“Well, many people believe that creation itself is evidence of something more, something transcendent, maybe even divine.”
“You’ve been reading my book.”
“Yes, but even outside of the Bible, people have come to that conclusion.”
“Well, that makes sense,” he said. “Creation was the first book I wrote but most have lost the ability to read it.”
“Yes, I can see that.”
“It was a birthday present, you know.”
“A birthday present?”
“Yes, for Adam and for you. For each one of you on the day of your birth.”
“I don’t know what to say. Thank you, I guess.”
“Yes, not knowing what to say seems to be the appropriate response,” he said, “especially given what you’ve done with it.” A holy sigh slipped into the night.
I still didn’t know what to say but, after a moment, I continued anyway.
“The sheer beauty and grandeur of the world we live in seems to speak of something more, perhaps somebody, behind it all.”
“Beauty and grandeur?” he said. “It doesn’t sound very scientific.”
“Maybe not, but science isn’t everything.”
“Really? Do you really believe that?”
“I don’t know. Sometimes I do and sometimes I don’t. The world was a lot simpler, more mysterious and awe inspiring, before Copernicus.”
“Copernicus? The polish astronomer?” he said. “He did some good work in biology as well as astronomy. Why do you blame him?”
“He also proved that the earth rotates around the sun and not the other way around.”
“He was right, wasn’t he?”
“Yes, he was.”
“So, what’s the problem?”
“Well, before Copernicus, we believed that the earth was the center of a universe you created and that everything existed for our benefit and your glory.”
“Well, that’s true, too.”
“But after Copernicus, science systematically explained how the world worked and the laws that govern it and we found out that we were just a ball of dirt caught in the grip of a star much larger than our planet in the midst of a vast universe seemingly without end.”
“But that’s true too. Without the “just” part.”
“What do you mean?” I said.
“You are not just a ball of dirt. You are my children.” He stood up and walked over to the tree, looking up into the night. Then he turned toward me and said, “Perhaps you needed to learn the difference between understanding the world, the way I have created it, and jumping to conclusions about who was behind it all and the role that humans play in the drama of the cosmos.”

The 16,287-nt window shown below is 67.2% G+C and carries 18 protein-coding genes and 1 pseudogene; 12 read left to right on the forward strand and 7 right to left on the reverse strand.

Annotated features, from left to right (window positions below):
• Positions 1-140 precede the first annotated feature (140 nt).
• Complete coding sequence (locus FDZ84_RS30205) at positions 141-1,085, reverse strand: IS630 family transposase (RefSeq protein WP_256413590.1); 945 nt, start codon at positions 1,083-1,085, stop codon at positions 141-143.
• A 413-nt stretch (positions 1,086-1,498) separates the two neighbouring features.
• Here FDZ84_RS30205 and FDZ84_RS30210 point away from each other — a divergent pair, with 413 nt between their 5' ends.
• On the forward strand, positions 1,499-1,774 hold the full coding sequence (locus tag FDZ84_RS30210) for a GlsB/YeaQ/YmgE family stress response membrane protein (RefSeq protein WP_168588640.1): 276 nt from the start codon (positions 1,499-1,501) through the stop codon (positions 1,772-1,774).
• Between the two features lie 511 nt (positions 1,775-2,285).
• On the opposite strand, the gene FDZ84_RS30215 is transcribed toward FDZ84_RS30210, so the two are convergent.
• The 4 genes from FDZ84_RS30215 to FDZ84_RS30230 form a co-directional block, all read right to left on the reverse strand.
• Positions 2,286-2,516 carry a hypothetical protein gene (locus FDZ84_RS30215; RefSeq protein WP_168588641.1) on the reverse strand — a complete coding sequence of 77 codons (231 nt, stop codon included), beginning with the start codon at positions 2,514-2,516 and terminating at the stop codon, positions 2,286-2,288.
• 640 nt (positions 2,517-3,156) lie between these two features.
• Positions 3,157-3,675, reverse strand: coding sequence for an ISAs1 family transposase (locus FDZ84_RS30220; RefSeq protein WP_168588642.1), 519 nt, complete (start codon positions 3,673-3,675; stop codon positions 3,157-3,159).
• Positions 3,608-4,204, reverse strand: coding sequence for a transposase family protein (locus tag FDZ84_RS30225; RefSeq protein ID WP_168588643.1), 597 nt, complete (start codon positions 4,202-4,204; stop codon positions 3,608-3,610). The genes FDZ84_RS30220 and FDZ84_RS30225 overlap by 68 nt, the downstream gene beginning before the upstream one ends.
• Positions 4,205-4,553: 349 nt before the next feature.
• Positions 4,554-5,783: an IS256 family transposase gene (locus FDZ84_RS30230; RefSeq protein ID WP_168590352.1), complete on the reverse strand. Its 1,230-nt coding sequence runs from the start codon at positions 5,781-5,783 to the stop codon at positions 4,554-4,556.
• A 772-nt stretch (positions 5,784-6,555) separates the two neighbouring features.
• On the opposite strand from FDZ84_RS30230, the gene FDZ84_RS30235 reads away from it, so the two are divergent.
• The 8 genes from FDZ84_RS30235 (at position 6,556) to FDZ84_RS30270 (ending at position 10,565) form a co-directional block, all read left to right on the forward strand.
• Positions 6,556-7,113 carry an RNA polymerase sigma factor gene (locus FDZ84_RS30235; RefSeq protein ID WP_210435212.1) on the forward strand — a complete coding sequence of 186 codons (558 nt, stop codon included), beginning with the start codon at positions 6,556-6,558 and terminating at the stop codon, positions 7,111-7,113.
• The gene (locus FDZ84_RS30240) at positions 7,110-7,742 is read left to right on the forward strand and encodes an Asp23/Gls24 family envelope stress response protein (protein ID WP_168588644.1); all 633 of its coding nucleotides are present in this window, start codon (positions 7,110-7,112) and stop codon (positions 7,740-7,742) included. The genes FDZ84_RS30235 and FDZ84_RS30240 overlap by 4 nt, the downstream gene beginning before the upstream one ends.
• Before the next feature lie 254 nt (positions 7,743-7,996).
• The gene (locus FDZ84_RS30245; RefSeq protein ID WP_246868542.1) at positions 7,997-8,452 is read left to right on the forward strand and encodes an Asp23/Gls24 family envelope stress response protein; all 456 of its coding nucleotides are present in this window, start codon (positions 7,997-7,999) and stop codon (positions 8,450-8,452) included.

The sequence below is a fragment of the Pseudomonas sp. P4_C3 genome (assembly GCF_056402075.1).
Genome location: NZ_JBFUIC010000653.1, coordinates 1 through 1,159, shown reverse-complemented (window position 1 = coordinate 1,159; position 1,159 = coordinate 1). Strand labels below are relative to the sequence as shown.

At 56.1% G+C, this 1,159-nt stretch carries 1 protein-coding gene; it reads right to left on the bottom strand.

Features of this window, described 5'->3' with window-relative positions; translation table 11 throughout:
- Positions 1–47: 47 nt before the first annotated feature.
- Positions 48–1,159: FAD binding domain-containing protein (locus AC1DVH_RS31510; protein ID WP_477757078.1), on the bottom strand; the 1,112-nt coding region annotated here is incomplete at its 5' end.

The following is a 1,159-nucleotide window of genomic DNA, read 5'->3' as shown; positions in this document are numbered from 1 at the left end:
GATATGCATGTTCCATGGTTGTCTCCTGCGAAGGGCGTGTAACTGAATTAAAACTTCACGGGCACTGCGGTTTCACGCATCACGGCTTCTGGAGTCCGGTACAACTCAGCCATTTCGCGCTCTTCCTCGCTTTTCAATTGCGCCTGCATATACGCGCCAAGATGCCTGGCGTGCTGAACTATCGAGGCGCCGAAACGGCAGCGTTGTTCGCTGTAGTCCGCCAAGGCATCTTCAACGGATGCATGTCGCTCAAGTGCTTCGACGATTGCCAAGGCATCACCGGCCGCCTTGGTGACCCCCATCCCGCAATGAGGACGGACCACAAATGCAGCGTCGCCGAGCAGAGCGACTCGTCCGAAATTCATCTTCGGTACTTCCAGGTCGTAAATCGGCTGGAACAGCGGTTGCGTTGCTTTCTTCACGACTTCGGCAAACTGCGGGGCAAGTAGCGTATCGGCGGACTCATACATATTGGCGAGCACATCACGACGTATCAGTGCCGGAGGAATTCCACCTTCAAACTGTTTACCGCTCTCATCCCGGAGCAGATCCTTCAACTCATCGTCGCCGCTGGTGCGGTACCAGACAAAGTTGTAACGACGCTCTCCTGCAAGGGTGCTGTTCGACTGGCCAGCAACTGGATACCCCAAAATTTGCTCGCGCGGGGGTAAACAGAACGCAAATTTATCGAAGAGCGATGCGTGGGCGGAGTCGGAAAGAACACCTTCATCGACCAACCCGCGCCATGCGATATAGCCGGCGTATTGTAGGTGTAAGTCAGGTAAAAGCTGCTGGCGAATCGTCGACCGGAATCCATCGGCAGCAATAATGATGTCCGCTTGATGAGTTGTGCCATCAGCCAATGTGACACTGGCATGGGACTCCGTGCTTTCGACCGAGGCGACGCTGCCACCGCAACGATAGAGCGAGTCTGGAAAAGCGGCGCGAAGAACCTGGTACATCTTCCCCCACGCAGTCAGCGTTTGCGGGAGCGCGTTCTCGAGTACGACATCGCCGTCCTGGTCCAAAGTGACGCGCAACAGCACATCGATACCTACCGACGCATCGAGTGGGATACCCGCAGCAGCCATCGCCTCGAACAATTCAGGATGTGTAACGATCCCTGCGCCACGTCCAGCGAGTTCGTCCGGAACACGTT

“Yes, I see what you mean.”
“Now it appears that your scientific method has brought you in recent years to the far reaches of the universe as well as the intricacies of the smallest atom. And what did you find there?”
“Science has discovered eternity,” I said.
“Discovered eternity. That sounds exciting. What do you mean?”
“We discovered time before time and space outside of our three dimensions at the very beginning of the universe.”
“Impressive. I want to hear more.” He looked out at the expanse of the stars. “I was hoping that mankind would also discover eternity in their own hearts. That would be a discovery that could change everything.”
I didn’t know what to say, so I kept quiet. But he wasn’t finished.
“What else did your scientists discover recently?” he asked.
“Apparently, there is very strong scientific evidence for intelligent design in creation and the belief that the entire universe was created for the purpose of sustaining human life on earth.”
“Amazing,” he said. “So we are back, full circle, to Copernicus. Now mankind realizes again that the universe is about them and that everything exists for your benefit and my glory.”
It was a statement not a question.
“In the meantime,” he said quietly, “you lost hundreds of years in doubt and unbelief and hundreds of thousands, if not millions, of people lost their faith in me.”
I could not answer. I didn’t know what to say.
“You were right,” he said. “Science isn’t everything.”
Click here to read more……. A Conversation with God by Bert A. Amsing. Used with permission. Excerpt from Whispers of the Desert Warrior by Bert A. Amsing. Copyright © 2012 by vanKregten Publishers. All rights reserved. http://www.desertwarrior.net firstname.lastname@example.org Footnotes and references included in the original manuscript.